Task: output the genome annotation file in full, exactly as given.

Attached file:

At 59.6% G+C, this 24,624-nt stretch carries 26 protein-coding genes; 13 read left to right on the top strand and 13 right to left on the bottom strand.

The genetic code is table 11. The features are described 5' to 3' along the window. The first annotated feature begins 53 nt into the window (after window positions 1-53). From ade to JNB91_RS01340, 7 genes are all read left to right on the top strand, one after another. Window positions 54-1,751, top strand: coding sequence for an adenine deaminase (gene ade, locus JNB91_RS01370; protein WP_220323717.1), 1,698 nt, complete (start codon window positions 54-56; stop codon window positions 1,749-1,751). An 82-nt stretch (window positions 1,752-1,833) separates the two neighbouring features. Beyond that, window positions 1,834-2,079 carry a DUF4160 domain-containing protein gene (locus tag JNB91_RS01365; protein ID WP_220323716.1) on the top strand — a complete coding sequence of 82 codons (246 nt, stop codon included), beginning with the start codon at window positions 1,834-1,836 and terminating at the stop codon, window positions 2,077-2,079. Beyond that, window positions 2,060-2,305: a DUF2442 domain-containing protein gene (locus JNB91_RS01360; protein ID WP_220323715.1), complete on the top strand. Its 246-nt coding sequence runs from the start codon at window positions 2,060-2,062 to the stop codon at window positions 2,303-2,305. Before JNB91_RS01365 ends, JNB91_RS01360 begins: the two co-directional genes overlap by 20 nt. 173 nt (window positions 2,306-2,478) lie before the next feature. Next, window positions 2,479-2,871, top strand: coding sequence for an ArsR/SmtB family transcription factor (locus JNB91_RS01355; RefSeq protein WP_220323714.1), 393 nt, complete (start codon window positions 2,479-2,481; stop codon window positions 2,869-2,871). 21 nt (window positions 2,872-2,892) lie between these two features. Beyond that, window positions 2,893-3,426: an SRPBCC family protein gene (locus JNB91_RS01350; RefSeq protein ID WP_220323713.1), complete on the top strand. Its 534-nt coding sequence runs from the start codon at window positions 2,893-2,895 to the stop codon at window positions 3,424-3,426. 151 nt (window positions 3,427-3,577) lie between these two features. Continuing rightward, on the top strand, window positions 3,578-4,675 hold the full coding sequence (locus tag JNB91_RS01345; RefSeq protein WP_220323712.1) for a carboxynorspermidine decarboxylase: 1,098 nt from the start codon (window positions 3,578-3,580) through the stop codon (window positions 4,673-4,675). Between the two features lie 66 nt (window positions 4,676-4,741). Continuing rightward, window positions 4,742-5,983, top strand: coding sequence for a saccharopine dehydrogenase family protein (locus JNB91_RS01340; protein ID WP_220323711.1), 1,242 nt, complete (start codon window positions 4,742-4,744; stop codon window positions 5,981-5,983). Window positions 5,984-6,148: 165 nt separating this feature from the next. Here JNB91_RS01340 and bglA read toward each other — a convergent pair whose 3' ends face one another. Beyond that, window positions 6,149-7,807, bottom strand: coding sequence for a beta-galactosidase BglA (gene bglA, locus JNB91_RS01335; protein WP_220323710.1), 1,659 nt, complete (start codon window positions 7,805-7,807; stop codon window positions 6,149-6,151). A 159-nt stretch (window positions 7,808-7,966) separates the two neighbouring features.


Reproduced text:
At 59.6% G+C, this 24,624-nt stretch carries 26 protein-coding genes; 13 read left to right on the top strand and 13 right to left on the bottom strand.

The genetic code is table 11. The features are described 5' to 3' along the window. The first annotated feature begins 53 nt into the window (after window positions 1-53). From ade to JNB91_RS01340, 7 genes are all read left to right on the top strand, one after another. Window positions 54-1,751, top strand: coding sequence for an adenine deaminase (gene ade, locus JNB91_RS01370; protein WP_220323717.1), 1,698 nt, complete (start codon window positions 54-56; stop codon window positions 1,749-1,751). An 82-nt stretch (window positions 1,752-1,833) separates the two neighbouring features. Beyond that, window positions 1,834-2,079 carry a DUF4160 domain-containing protein gene (locus tag JNB91_RS01365; protein ID WP_220323716.1) on the top strand — a complete coding sequence of 82 codons (246 nt, stop codon included), beginning with the start codon at window positions 1,834-1,836 and terminating at the stop codon, window positions 2,077-2,079. Beyond that, window positions 2,060-2,305: a DUF2442 domain-containing protein gene (locus JNB91_RS01360; protein ID WP_220323715.1), complete on the top strand. Its 246-nt coding sequence runs from the start codon at window positions 2,060-2,062 to the stop codon at window positions 2,303-2,305. Before JNB91_RS01365 ends, JNB91_RS01360 begins: the two co-directional genes overlap by 20 nt. 173 nt (window positions 2,306-2,478) lie before the next feature. Next, window positions 2,479-2,871, top strand: coding sequence for an ArsR/SmtB family transcription factor (locus JNB91_RS01355; RefSeq protein WP_220323714.1), 393 nt, complete (start codon window positions 2,479-2,481; stop codon window positions 2,869-2,871). 21 nt (window positions 2,872-2,892) lie between these two features. Beyond that, window positions 2,893-3,426: an SRPBCC family protein gene (locus JNB91_RS01350; RefSeq protein ID WP_220323713.1), complete on the top strand. Its 534-nt coding sequence runs from the start codon at window positions 2,893-2,895 to the stop codon at window positions 3,424-3,426. 151 nt (window positions 3,427-3,577) lie between these two features. Continuing rightward, on the top strand, window positions 3,578-4,675 hold the full coding sequence (locus tag JNB91_RS01345; RefSeq protein WP_220323712.1) for a carboxynorspermidine decarboxylase: 1,098 nt from the start codon (window positions 3,578-3,580) through the stop codon (window positions 4,673-4,675). Between the two features lie 66 nt (window positions 4,676-4,741). Continuing rightward, window positions 4,742-5,983, top strand: coding sequence for a saccharopine dehydrogenase family protein (locus JNB91_RS01340; protein ID WP_220323711.1), 1,242 nt, complete (start codon window positions 4,742-4,744; stop codon window positions 5,981-5,983). Window positions 5,984-6,148: 165 nt separating this feature from the next. Here JNB91_RS01340 and bglA read toward each other — a convergent pair whose 3' ends face one another. Beyond that, window positions 6,149-7,807, bottom strand: coding sequence for a beta-galactosidase BglA (gene bglA, locus JNB91_RS01335; protein WP_220323710.1), 1,659 nt, complete (start codon window positions 7,805-7,807; stop codon window positions 6,149-6,151). A 159-nt stretch (window positions 7,808-7,966) separates the two neighbouring features.